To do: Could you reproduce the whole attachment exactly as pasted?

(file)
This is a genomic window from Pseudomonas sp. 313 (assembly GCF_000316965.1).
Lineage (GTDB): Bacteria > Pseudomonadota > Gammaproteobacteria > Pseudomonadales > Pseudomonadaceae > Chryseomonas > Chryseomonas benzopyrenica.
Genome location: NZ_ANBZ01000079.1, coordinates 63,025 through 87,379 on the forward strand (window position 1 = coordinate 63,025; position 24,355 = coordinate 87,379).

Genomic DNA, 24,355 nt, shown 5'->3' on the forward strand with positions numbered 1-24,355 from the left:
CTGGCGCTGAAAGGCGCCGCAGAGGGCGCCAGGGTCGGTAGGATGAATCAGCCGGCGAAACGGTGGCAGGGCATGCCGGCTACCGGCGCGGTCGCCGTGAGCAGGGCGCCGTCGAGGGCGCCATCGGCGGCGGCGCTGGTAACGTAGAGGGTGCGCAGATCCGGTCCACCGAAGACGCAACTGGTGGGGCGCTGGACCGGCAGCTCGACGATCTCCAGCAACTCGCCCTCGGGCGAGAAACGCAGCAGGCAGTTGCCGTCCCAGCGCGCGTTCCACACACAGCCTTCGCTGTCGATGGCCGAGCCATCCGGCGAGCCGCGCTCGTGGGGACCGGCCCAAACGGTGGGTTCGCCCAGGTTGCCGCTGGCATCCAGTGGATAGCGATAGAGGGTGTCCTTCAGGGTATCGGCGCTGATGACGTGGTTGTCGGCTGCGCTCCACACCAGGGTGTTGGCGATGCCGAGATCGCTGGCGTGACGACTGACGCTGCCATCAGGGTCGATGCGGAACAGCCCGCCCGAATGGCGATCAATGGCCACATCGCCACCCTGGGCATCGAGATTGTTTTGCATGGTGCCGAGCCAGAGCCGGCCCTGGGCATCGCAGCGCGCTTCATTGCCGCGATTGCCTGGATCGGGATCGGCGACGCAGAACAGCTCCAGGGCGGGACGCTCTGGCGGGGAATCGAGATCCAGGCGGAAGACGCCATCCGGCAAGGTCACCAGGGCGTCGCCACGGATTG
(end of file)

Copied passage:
This is a genomic window from Pseudomonas sp. 313 (assembly GCF_000316965.1).
Lineage (GTDB): Bacteria > Pseudomonadota > Gammaproteobacteria > Pseudomonadales > Pseudomonadaceae > Chryseomonas > Chryseomonas benzopyrenica.
Genome location: NZ_ANBZ01000079.1, coordinates 63,025 through 87,379 on the forward strand (window position 1 = coordinate 63,025; position 24,355 = coordinate 87,379).

Genomic DNA, 24,355 nt, shown 5'->3' on the forward strand with positions numbered 1-24,355 from the left:
CTGGCGCTGAAAGGCGCCGCAGAGGGCGCCAGGGTCGGTAGGATGAATCAGCCGGCGAAACGGTGGCAGGGCATGCCGGCTACCGGCGCGGTCGCCGTGAGCAGGGCGCCGTCGAGGGCGCCATCGGCGGCGGCGCTGGTAACGTAGAGGGTGCGCAGATCCGGTCCACCGAAGACGCAACTGGTGGGGCGCTGGACCGGCAGCTCGACGATCTCCAGCAACTCGCCCTCGGGCGAGAAACGCAGCAGGCAGTTGCCGTCCCAGCGCGCGTTCCACACACAGCCTTCGCTGTCGATGGCCGAGCCATCCGGCGAGCCGCGCTCGTGGGGACCGGCCCAAACGGTGGGTTCGCCCAGGTTGCCGCTGGCATCCAGTGGATAGCGATAGAGGGTGTCCTTCAGGGTATCGGCGCTGATGACGTGGTTGTCGGCTGCGCTCCACACCAGGGTGTTGGCGATGCCGAGATCGCTGGCGTGACGACTGACGCTGCCATCAGGGTCGATGCGGAACAGCCCGCCCGAATGGCGATCAATGGCCACATCGCCACCCTGGGCATCGAGATTGTTTTGCATGGTGCCGAGCCAGAGCCGGCCCTGGGCATCGCAGCGCGCTTCATTGCCGCGATTGCCTGGATCGGGATCGGCGACGCAGAACAGCTCCAGGGCGGGACGCTCTGGCGGGGAATCGAGATCCAGGCGGAAGACGCCATCCGGCAAGGTCACCAGGGCGTCGCCACGGATTG